13. It's hyperbole...and its good. Last draft, I didn't have a favorite of the four QBs. I was a little down on Rosen because of the rumored attitude, but was not even opposed to him. I just wanted the Bills to get one of the top four, preferably Mayfield, Darnold, or Allen. But Josh Allen and Buffalo was Kismet. First of all, he actually wanted to get drafted by the Bills, but also because of his small town, blue collar mentality. Then there's his leadership (he already has the entire locker room fully behind him, including the older vets). He's humble but also has a bit of cocky confidence and I love his competitive drive to win and be great. The resiliency he showed in both getting to Wyoming (sending out letters to D-1 schools when he wasn't recruited) and then playing at Wyoming is so Buffalo. Plus he played in a lot of bad weather in Wyoming. The football gods finally smiled down on Buffalo. We maybe didn't get the QB we wanted (depending on who you were pulling for), but we got the QB that we needed. My name is Folz and I have Josh Allen Obsessive Disorder.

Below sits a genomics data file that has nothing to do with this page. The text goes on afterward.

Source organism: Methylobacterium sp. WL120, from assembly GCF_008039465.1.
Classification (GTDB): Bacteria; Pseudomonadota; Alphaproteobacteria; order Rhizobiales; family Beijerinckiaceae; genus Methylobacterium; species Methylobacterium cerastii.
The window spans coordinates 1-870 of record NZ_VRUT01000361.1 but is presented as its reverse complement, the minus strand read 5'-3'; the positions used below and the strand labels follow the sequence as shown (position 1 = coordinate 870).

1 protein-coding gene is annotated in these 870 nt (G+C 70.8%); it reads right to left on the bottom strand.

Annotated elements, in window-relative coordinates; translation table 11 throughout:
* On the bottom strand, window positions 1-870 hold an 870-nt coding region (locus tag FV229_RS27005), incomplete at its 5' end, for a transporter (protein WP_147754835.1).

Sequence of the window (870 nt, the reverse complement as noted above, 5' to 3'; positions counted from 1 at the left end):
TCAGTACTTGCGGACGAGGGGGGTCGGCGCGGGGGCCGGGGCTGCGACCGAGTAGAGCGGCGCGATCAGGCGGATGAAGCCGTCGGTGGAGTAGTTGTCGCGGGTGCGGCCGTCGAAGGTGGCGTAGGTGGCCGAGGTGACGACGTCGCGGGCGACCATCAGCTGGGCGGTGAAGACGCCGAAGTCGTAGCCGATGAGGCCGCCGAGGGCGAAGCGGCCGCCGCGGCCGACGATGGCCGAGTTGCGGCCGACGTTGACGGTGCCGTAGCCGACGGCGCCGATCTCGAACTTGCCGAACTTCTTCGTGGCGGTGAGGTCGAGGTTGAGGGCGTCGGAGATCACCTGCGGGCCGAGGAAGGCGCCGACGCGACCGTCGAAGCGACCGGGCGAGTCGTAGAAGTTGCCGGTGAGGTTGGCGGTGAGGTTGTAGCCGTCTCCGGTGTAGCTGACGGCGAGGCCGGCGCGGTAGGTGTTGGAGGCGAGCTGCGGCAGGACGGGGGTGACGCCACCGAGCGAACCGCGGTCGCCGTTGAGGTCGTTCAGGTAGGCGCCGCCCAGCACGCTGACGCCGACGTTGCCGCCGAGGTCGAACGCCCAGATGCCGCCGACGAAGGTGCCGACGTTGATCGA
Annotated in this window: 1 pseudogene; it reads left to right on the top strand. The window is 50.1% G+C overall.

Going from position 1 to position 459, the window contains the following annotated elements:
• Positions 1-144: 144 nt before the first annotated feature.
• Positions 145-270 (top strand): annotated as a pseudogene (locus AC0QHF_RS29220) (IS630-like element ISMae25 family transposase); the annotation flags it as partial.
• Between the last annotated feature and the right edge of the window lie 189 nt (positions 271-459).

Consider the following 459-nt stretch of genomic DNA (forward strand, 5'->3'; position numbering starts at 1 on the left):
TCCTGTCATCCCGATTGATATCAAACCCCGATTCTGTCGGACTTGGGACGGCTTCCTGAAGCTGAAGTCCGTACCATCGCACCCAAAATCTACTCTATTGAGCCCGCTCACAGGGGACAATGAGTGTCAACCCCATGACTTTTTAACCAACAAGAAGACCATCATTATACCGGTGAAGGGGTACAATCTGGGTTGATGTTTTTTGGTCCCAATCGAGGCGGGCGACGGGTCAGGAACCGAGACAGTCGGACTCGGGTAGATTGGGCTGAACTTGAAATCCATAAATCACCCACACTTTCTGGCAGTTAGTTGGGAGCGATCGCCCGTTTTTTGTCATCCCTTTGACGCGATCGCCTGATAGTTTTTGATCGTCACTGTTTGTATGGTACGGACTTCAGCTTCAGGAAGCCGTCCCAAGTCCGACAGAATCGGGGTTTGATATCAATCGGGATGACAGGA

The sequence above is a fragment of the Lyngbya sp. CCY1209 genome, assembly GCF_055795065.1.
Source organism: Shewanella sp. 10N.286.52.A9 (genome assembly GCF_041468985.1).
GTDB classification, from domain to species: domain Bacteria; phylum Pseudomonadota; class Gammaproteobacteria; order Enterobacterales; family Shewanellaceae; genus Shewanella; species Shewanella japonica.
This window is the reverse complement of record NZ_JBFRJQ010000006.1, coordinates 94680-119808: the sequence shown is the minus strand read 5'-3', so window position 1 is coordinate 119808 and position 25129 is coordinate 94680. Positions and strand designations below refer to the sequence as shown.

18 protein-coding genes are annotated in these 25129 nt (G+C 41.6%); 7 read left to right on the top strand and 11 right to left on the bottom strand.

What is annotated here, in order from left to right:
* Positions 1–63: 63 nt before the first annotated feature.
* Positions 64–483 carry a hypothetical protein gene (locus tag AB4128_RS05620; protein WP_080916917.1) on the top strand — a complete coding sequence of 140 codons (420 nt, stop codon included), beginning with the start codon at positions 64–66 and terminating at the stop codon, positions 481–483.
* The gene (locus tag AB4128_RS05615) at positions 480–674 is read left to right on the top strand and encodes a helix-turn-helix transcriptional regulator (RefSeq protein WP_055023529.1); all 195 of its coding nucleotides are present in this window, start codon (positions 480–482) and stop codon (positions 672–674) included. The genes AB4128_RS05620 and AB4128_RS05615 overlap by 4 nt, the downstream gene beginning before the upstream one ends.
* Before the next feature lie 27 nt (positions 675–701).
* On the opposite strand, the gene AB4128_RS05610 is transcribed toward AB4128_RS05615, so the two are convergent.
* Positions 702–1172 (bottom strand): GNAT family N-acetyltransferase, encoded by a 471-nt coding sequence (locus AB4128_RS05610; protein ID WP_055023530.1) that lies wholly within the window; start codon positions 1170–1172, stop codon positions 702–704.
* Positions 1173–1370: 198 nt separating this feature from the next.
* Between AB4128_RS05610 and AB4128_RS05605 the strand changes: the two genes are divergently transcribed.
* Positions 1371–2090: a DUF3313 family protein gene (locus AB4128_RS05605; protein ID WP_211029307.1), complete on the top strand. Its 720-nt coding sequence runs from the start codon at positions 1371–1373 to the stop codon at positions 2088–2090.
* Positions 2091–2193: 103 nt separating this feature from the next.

14. It's a good signing for the Pats, but still a big step down from Gronk in receiving and blocking. So nothing to worry about. He'll get his share of balls, but will never be someone you have to specifically gameplan for.